Despite their difficulties in defining the phases of Venus with any precision, the Mesoamerican skywatchers could not have failed to havebeen intrigued by the striking reinforcement which the planet's cycle provided to their numerological and calendrical systems. They seem to have been relatively quick to realize that five revolutions of Venus around the sun (5 x 584 days = 2920) equaled eight similar revolutions by the Earth (8 x 365 days = 2920). Thus, on the eve of every eighth of their "Vague Years" -- the name which astronomers have given to the 365-day interval used throughout Mesoamerica -- Venus could be expected to appear in virtually the same place in the sky that it had eight years earlier. For a people seeking order in nature, this realization of such a completed cycle must have been reassuring indeed, especially with respect to a celestial body whose cosmic importance was so great and whose behavior otherwise seemed so erratic.

            Before leaving this point, however, it should be emphasized how important it is to "get the horse before the cart" in our thinking on this matter. Some researchers, most recently Maupomé (1986), have argued that the Mesoamerican calendars are based on the phases of Venus. If true, this would mean that one of the most difficult of all celestial cycles was worked out first, and into this the interlocked 365-day "Vague Year" and 260-day sacred almanac were then fitted. (An explanation of how the latter interval came into being is not even attempted.) Such an explanation defies common sense, for only after a meaningful interval of time like a "Vague Year" has been defined will it even be possible to recognize that eight such intervals correspond to five of the longer and less precise cycles of Venus. In other words, you begin with a "yardstick" of known units to determine the length of something unknown, and not the other way around.

            (To be sure, there were other numerological "twists" to the Venusian cycle which must have excited the priests equally or more so than the correspondence of five Venusian years with eight "Vague Years." If a Venusian year is divided by eight it yields an interval of 73 days, which is the same result which one obtains when dividing a "Vague Year" by five. Eight plus five yields the sacred number of 13, and this multiplied by the other key numeral, 20, corresponds to the length of their sacred almanac, or "Calendar Round" [260 days]. Seventy-three Calendar Rounds in turn equal 18,980 days, which equate with 52 "Vague Years" -- the length of the Maya "century," and the interval between "the binding of the years" as practiced by the Nahuatl-speaking peoples of the Mexican plateau. And although 52 is not evenly divisible by 8, a double "century" of 104 years is, meaning that 146 Calendar Rounds equate not only to 104 "Vague Years" but to 65 Venusian cycles as well.)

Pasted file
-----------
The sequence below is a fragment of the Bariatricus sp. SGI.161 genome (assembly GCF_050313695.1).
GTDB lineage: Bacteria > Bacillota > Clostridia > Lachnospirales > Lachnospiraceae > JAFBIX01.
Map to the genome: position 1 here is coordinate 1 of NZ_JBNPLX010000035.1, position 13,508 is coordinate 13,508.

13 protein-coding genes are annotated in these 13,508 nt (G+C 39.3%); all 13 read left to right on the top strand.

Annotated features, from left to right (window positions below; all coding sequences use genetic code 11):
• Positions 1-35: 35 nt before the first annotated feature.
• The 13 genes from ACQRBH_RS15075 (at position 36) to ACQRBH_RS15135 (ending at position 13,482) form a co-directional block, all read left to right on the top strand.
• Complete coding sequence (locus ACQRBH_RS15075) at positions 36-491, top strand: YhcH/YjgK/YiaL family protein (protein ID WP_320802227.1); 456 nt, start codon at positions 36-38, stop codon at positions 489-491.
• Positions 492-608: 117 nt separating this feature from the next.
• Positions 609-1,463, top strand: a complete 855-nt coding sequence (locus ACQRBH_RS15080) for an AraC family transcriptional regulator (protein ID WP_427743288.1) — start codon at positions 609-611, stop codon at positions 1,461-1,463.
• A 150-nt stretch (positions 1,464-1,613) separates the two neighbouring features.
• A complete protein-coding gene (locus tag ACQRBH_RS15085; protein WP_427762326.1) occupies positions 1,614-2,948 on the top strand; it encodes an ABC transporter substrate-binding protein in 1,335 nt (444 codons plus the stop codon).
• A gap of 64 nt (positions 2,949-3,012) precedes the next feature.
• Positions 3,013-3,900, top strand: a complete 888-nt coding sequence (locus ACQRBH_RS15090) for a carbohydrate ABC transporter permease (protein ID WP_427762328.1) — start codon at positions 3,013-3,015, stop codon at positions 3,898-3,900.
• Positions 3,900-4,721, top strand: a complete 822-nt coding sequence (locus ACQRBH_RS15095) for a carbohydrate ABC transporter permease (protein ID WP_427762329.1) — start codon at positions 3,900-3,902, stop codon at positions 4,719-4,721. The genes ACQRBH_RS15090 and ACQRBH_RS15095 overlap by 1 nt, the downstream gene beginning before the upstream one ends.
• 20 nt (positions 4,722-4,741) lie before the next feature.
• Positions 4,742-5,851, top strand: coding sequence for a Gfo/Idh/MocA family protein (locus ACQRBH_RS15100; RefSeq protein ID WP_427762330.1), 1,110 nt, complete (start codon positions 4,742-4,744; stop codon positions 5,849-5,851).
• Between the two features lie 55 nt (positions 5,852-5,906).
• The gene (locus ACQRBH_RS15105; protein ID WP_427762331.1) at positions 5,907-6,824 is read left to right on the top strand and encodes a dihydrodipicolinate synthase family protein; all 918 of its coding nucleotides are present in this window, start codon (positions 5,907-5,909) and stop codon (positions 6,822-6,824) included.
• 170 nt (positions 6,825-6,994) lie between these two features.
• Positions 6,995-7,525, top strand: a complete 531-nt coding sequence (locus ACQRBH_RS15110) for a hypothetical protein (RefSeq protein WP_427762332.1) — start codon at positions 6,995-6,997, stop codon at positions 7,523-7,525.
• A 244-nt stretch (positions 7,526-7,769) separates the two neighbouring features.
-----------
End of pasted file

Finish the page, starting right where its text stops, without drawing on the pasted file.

However, the fact that the details of Venus's movements were not defined by the Maya until the early seventh century -- to wit, the base date of the Dresden Codex, which is 1 Ahau 18 Kayab = February 6, A.D. 623 -- reveals how elusive the solution of this riddle must have been, even for a people with such a sophisticated mathematical system as the Long Count. Even so, as Michael Closs observes (1977, 97), they chose a nonastronomical base for their count, suggesting to him that the Maya sought to correlate the movements of Venus to its supposed "birthday" on 1 Ahau, in order to facilitate their computations using the Long Count. On the other hand, for those peoples living on the Mexican plateau who were not the cultural beneficiaries of the Long Count, the answer seems to have come even later still, judging from the fact that the Codex Borgia dates to Aztec times.

            To be sure, in both instances the Venusian cycle could only have been worked out by long and patient counting. Having the Long Count against which to tally such a lengthy series of observations would surely have helped the Maya to expedite record keeping and insure its overall accuracy, but it would not have been essential to the process itself. Indeed, the major purpose of the "Venus table" in the Dresden Codex seems to have been to assist the Maya priests in making periodic corrections to their calculations, for in any 104-year period the planet got 5.2 days out of phase with the table (Kelley, 1977, 58). (For a detailed discussion of how the Maya shifted the base of their calculations to keep Venus "on track," see Closs, 1977, 89-99.)